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4 financial moves for empty nesters
If you’re still supporting your grown children financially, start a dialogue and map out a plan for how they can become financially independent.
Does your home suddenly feel empty? Downsizing can be an exciting change and a great way to cushion your retirement funds.
With the kids out of the house and a shift in spending, it’s time to focus on your retirement savings.
When mapping out your financial future, don’t forget to revisit your estate planning.
You did it. From pee-wee sports to prom and beyond, your children have officially made it to adulthood. Now you can kick back and enjoy your empty nest. As you transition to this next phase, it’s a good idea to reevaluate your finances and consider some money moves that will allow you to shore up your retirement. Here are four ideas to get you started.
1. Talk to your kids about financial support
Parents always feel a sense of responsibility for their children, even after they’re grown. And many are still quick to provide financial support. One survey found that almost 40% of empty nesters help subsidize their children’s lives—paying for everything from groceries and cell phones to rent and student loans.1
While this instinct is understandable, it’s critical that children learn to manage their own finances and live within their means. Priya Malani, a millennial money expert and Founder and CEO of Stash Wealth, addressed this topic from the dependent’s perspective on episode 2 of our Friends Who Talk About Money podcast. “I think ultimately it’s when the dependency goes from harmless to harmful… when you're relying on your parents in a situation that is putting their financial security in jeopardy.”
One of the best ways to get your kids to a place of financial independence is to map it out together. Once they feel financially secure, you can redirect any money once used to support them towards your retirement, which will come in handy as you shift to living on a fixed income.2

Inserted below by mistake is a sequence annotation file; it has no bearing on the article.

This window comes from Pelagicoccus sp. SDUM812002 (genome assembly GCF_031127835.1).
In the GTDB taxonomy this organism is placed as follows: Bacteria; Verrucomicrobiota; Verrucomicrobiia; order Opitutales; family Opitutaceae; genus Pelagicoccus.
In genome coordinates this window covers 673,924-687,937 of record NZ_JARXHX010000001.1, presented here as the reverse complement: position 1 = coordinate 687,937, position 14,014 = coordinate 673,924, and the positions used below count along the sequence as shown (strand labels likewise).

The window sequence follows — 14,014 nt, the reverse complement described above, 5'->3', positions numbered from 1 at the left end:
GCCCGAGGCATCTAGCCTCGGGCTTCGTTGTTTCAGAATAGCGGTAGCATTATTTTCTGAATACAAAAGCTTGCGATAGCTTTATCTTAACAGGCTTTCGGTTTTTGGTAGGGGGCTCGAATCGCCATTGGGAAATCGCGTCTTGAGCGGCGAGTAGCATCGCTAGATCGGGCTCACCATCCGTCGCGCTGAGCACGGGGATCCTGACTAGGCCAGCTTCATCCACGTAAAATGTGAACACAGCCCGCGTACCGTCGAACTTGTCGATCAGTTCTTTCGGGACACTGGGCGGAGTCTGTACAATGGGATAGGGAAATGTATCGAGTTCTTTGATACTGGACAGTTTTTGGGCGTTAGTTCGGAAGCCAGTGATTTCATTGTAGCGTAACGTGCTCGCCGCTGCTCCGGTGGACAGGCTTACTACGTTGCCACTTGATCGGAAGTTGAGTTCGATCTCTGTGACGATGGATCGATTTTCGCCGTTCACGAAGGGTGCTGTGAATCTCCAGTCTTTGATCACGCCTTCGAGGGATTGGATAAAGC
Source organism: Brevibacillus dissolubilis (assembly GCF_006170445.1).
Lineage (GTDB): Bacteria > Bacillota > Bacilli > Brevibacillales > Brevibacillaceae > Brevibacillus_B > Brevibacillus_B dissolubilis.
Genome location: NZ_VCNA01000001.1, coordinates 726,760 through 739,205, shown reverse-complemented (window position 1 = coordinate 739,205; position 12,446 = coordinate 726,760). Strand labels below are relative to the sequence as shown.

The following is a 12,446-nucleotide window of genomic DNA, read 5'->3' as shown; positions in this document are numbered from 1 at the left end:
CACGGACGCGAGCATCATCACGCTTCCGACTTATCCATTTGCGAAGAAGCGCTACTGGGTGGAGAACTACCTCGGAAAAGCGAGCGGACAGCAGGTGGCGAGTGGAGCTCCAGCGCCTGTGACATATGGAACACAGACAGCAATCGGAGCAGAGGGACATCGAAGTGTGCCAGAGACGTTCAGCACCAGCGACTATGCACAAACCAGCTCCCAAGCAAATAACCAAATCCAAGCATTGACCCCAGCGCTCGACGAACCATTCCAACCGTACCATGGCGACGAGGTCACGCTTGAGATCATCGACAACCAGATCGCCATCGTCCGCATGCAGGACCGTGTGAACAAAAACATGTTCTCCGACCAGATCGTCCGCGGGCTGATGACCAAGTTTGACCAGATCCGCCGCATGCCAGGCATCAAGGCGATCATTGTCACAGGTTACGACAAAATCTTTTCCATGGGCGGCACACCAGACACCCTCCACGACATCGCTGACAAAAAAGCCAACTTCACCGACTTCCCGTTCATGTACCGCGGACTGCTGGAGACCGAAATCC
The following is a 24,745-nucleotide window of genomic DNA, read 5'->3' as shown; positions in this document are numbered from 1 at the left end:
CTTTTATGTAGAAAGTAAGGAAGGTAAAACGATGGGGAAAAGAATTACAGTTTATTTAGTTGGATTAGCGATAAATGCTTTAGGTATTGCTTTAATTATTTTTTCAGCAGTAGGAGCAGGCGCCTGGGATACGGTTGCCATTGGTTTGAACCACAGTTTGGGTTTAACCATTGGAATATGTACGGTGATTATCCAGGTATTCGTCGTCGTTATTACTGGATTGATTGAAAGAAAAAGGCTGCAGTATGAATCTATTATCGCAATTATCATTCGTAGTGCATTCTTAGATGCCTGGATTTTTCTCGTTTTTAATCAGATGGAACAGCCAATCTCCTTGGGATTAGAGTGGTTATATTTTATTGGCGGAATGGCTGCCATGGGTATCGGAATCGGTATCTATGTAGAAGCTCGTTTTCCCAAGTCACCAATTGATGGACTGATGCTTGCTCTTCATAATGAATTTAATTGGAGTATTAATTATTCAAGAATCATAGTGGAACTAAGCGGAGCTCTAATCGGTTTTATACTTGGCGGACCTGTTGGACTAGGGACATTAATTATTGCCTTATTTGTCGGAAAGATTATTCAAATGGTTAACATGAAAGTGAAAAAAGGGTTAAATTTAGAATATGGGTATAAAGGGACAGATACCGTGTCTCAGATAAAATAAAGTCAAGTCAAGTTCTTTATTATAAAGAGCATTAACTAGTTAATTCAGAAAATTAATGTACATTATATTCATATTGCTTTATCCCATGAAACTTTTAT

2. Reconsider real estate needs
If you’ve lived in the same home for decades, moving may be hard to imagine, but an empty nest presents a great opportunity for downsizing. With the kids out of the house, you likely don’t need the same amount of space. Moving to a smaller home should allow you to cut down your upkeep and expenses, and can be an exciting change, too. Cutting down on your payments for utilities, rent, mortgage or property taxes would also mean you can boost your retirement savings or pay down any debt.3 If downsizing isn’t in the cards, and it makes sense for your situation, prioritizing paying off your mortgage before retirement could help your savings stretch further.
3. Revisit retirement planning
Now that the kids have flown the nest, it’s time to revisit your retirement plan. Your everyday expenses are presumably lower now. There are a lot of small things that add up; for example, you might not be spending as much on groceries, or on your children’s extracurricular activities. You might also no longer be putting money away for their education – or perhaps can see the finish line on the horizon. Any of these changes can leave you in a position to really focus on your retirement savings. If you’re over 50, for example, you could repurpose some of these funds to make catch-up contributions to your 401(k) and boost your nest egg.4
4. Assess your estate plan
If you haven’t already done so, now is also a good time to solidify estate planning. It’s important to put protections in place to safeguard your financial legacy and to take steps that will provide security for loved ones. You also might consider whether you want to make charitable contributions to causes you care about. If you have substantial assets, you may want to consult with a financial advisor, who will take the time to evaluate your goals and create a plan tailored to you and your family's needs.5
An empty nest presents a new chapter in your life. It’s the perfect opportunity to adjust your financial priorities and make changes that will leave you with a retirement life you look forward to.
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